JULO INFANTE TO EMILIO AGUINALDO, NOVEMBER 6, 1898
[Original in Spanish. L.S. P.I.R., 311.10. ]
Nov. 6, 1898.
To the Honorable President of the Revolutionary Government, Citizen Emilio
SIR: If an acute illness did not confine me to-day to my bed, I should
have gone in person to submit my ideas to the very high consideration of
your honorable person.
From my point of view, in accordance with the latest news from Visayas,
the city of Iloilo will soon be in the hands of our brothers notwithstanding
the insufficient arms which they have; nevertheless, now more
than ever is an expedition to that point necessary, not only to communicate
to them our ideas of independence, but also to have there a sufficient number
of arms with which to repulse those who, being unable to take Luzon,
turn to the almost defenseless islands of the Visayas. And if apart from
these considerations we remember that there the predominant spirit is
that of annexation, an expedition is rendered more necessary even though
it be only for the purpose of counteracting bad ideas and call upon our
brothers to aid and participate in the ideals which we are all unitedly pursuing.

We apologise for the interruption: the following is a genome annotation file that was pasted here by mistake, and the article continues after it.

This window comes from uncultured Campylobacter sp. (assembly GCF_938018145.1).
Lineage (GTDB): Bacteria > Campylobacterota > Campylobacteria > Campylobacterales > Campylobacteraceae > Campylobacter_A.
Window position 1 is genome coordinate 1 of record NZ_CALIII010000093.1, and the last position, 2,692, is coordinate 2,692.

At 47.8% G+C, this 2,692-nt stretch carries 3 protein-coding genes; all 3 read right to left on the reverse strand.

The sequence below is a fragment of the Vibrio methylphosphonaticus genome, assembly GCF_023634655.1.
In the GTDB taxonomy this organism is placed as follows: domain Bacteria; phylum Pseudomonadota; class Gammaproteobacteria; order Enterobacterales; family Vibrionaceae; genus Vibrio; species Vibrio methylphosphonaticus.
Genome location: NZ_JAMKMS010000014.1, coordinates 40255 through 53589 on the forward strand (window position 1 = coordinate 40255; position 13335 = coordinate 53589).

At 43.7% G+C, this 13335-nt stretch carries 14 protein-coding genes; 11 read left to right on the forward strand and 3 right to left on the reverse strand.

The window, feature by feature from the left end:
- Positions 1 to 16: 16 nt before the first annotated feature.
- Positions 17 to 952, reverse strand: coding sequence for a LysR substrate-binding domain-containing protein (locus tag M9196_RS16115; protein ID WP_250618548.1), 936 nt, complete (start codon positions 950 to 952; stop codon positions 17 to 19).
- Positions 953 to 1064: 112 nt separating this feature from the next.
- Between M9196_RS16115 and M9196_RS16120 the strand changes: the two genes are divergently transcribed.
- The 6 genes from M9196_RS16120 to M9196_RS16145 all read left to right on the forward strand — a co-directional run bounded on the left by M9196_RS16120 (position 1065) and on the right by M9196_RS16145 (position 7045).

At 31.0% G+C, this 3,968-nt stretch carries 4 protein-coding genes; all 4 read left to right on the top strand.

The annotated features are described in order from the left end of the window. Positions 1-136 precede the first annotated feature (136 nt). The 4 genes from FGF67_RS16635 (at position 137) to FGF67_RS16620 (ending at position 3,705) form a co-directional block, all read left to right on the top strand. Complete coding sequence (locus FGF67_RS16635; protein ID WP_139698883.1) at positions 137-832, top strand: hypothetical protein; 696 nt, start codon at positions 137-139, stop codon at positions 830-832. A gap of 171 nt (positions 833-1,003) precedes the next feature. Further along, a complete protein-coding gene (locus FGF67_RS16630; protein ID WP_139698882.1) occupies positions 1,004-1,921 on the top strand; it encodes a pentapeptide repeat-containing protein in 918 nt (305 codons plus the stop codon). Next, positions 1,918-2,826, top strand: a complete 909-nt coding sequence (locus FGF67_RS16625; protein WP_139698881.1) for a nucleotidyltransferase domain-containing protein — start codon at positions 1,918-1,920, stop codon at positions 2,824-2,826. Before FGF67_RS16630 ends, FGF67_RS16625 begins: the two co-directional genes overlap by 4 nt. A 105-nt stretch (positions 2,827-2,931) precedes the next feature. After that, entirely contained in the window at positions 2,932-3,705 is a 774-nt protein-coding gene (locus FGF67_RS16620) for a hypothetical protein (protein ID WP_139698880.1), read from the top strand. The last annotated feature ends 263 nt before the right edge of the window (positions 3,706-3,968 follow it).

I have there on my side nearly half the entire province, and this
half is a column which at the present time directs its attacks upon the
city, being under the command of an old servant of my father, who perhaps
does not very clearly understand the scope of his duties if he should enter
ed, as I fear that if things are left to go as they are going, the Visayan
someone who will understand how to make your name and prestige respected,
as I fear that if things are left to go as they are going, the Visayan
Islands would be separated from Luzon, as I have heard so many times
from some of their inhabitants, who are anxious to be the ones to direct
and manage everything.
This is nothing but a statement, Sir, of what exists, because it would
be very regretful to me that later we should have to lament the separation
of the Visayas, or the loss of Visayas from the territory of our new born
Republic. Seņor Alba is going there to make some explanations regarding
May God preserve your life, Sir, for the welfare and happiness of
(Signed) JULIO INFANTE.
NOVEMBER 6, 1898.